Apparently, there is an answer to this — or at least an approach you can take in evaluating a book from an aesthetic and craft, rather than a content, perspective. The idea is that there are seven levels of book craft connoisseurship — a simple framework consisting of the different questions you can ask and answer when examining a book. These range from as basic as: “is the font bold or italic?”… all the way down to who was the punch maker and at which foundry. These questions provide a common vocabulary provide a way to think about the book making craft.
I found this fascinating and thought it would be interesting to apply this same line of thinking to chocolate. If you started from knowing very little about chocolate and wanted to expand your understanding of a particular bar, what would be your framework for learning and going a level deeper? What details would you look for and what questions would you ask? After discussing with Cam, we jotted down some quick notes. I’d love to hear from other chocolate makers and enthusiasts if this seems about right, fill in some gaps, or present an alternate opinion:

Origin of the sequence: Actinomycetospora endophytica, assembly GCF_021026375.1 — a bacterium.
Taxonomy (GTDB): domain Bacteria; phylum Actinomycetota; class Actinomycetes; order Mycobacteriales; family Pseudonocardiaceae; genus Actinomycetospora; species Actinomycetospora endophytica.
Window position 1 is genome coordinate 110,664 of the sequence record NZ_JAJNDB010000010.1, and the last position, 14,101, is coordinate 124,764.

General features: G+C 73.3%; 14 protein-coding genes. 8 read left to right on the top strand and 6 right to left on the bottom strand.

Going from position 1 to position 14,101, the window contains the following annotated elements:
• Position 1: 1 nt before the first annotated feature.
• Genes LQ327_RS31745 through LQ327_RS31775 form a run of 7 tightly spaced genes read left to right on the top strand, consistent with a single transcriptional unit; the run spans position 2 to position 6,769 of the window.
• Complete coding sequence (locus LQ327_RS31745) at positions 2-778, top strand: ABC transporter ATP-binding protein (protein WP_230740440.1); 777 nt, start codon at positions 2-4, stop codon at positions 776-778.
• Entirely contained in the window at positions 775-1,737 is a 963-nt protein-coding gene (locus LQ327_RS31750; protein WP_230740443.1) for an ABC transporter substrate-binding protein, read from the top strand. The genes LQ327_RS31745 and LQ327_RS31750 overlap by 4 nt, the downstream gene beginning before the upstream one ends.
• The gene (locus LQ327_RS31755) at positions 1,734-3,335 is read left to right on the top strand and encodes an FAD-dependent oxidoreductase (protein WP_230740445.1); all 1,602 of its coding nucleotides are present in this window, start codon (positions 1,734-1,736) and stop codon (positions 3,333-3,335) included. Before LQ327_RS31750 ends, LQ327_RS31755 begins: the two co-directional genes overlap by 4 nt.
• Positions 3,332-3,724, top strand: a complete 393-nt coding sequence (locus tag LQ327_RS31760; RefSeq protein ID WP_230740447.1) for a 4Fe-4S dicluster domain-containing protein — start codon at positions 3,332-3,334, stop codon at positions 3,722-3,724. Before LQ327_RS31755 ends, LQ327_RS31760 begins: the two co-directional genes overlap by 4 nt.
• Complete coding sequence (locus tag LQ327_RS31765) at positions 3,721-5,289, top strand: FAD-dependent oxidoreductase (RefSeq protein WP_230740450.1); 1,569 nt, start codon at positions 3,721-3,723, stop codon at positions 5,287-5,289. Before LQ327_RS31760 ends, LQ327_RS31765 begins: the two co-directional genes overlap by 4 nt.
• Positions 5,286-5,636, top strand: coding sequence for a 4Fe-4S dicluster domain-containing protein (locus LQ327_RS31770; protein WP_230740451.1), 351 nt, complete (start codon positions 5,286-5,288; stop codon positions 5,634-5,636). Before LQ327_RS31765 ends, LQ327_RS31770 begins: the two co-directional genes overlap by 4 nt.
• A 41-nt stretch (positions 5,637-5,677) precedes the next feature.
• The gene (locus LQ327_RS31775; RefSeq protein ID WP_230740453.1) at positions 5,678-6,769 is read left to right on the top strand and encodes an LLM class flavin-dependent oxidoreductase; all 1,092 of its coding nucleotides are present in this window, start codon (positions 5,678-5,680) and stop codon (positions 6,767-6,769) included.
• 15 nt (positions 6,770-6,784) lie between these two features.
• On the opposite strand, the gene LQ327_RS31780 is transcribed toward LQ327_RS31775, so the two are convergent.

The 10 Levels of Chocolate Appreciation
#1 Type — What type of chocolate is it? Is it dark, milk, or white?… or possibly compound (candy bar chocolate with the cocoa butter swapped out for something else).
#2 Aesthetics — is the bar tempered properly, has it bloomed? Does it have flaws, bubbles, or mold release marks? What about the packaging and unwrap experience?
#3 Chocolatier — Who made this bar? Not necessarily the maker of the chocolate, but who tempered, molded and packaged it? What is their story?
#4 Percentage — What percentage cocoa products does this bar have? Why?
#5 Ingredients — What else did they add? Vanilla to even out flavors? Lecithin or cocoa butter to change the viscosity and mouthfeel? How did each of these affect the experience?
#6 Flavor notes — What do you taste and when? How does the flavor evolve?